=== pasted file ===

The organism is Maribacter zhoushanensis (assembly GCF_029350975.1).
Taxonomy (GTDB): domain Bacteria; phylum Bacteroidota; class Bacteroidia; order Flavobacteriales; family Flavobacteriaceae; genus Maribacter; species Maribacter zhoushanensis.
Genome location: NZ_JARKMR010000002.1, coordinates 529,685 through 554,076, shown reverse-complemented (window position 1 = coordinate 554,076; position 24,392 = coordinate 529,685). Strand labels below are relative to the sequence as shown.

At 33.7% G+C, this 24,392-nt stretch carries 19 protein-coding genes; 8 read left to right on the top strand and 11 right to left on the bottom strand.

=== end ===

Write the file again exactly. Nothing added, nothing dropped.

The organism is Maribacter zhoushanensis (assembly GCF_029350975.1).
Taxonomy (GTDB): domain Bacteria; phylum Bacteroidota; class Bacteroidia; order Flavobacteriales; family Flavobacteriaceae; genus Maribacter; species Maribacter zhoushanensis.
Genome location: NZ_JARKMR010000002.1, coordinates 529,685 through 554,076, shown reverse-complemented (window position 1 = coordinate 554,076; position 24,392 = coordinate 529,685). Strand labels below are relative to the sequence as shown.

At 33.7% G+C, this 24,392-nt stretch carries 19 protein-coding genes; 8 read left to right on the top strand and 11 right to left on the bottom strand.